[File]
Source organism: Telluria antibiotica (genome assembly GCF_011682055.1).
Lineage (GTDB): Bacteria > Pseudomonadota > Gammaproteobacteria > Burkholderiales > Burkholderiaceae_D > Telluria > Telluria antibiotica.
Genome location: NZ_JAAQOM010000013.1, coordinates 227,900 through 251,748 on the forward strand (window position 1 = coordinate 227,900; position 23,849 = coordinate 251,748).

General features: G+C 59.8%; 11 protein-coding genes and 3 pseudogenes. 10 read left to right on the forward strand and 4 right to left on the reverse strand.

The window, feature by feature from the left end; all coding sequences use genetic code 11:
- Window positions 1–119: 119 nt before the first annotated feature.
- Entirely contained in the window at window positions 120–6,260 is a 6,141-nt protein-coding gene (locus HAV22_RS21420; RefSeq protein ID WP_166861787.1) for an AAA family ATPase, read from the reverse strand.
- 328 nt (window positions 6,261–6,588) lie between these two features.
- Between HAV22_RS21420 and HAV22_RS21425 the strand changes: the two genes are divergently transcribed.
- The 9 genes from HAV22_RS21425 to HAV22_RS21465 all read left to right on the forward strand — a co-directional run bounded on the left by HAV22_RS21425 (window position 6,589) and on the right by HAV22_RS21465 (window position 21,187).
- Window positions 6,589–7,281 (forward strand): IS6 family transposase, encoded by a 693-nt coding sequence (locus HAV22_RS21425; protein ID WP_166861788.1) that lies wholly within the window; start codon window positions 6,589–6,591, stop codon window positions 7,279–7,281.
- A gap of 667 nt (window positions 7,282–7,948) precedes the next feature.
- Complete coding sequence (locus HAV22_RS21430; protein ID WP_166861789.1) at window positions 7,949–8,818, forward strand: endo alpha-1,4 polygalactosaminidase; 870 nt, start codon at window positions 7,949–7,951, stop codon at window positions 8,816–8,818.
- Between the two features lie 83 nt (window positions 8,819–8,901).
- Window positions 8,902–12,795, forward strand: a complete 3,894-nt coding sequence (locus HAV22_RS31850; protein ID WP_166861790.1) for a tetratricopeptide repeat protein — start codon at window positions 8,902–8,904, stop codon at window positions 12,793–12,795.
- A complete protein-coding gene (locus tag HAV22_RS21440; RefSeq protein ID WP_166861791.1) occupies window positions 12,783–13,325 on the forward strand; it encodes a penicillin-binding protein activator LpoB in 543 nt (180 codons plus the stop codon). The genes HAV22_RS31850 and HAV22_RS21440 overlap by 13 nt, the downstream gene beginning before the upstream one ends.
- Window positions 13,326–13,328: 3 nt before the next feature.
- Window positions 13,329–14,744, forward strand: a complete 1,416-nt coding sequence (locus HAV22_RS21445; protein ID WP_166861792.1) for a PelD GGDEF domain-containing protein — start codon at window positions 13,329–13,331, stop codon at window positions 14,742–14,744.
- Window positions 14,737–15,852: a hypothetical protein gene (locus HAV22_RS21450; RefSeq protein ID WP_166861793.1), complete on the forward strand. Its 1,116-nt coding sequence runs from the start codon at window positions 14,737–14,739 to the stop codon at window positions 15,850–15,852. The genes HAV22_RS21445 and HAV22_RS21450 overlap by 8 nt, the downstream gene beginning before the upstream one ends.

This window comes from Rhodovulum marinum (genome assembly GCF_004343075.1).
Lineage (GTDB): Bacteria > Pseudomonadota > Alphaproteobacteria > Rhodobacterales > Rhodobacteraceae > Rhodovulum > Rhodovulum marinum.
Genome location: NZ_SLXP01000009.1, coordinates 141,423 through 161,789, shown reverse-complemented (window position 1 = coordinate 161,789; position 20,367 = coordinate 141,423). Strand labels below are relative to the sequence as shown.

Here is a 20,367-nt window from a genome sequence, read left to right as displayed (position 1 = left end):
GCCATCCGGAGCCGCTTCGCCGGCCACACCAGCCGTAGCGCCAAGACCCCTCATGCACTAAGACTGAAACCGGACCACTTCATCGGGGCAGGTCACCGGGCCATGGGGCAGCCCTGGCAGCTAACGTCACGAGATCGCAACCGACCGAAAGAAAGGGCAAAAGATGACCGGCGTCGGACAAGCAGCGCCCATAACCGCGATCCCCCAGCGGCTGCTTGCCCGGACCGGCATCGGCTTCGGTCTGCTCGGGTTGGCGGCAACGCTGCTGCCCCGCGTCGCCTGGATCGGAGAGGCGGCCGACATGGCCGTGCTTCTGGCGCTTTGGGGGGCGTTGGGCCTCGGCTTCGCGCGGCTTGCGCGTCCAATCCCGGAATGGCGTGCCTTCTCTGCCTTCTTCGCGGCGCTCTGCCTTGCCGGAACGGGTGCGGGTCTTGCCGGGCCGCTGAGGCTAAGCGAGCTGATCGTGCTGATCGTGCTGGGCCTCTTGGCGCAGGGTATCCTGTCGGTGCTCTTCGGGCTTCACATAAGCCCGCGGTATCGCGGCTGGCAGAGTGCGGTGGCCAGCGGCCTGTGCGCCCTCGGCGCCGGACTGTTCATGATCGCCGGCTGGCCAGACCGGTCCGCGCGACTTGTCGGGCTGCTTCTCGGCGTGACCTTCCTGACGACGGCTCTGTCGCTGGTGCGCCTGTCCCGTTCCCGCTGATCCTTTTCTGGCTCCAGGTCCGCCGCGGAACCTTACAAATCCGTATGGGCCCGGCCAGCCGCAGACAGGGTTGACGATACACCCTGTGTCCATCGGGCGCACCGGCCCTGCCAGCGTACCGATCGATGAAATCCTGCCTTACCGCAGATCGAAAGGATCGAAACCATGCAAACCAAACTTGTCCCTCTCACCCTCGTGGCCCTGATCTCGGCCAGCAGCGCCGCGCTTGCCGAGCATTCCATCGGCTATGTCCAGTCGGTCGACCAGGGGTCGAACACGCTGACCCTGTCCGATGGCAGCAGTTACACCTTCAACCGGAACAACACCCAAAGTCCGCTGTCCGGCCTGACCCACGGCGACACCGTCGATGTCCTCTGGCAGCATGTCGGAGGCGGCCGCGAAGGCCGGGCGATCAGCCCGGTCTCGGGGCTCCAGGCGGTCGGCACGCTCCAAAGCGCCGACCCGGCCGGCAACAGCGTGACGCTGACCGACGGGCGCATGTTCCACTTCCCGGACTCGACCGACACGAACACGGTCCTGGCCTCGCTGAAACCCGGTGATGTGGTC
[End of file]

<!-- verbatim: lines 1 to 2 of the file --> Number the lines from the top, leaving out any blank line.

Source organism: Telluria antibiotica (genome assembly GCF_011682055.1).
Lineage (GTDB): Bacteria > Pseudomonadota > Gammaproteobacteria > Burkholderiales > Burkholderiaceae_D > Telluria > Telluria antibiotica.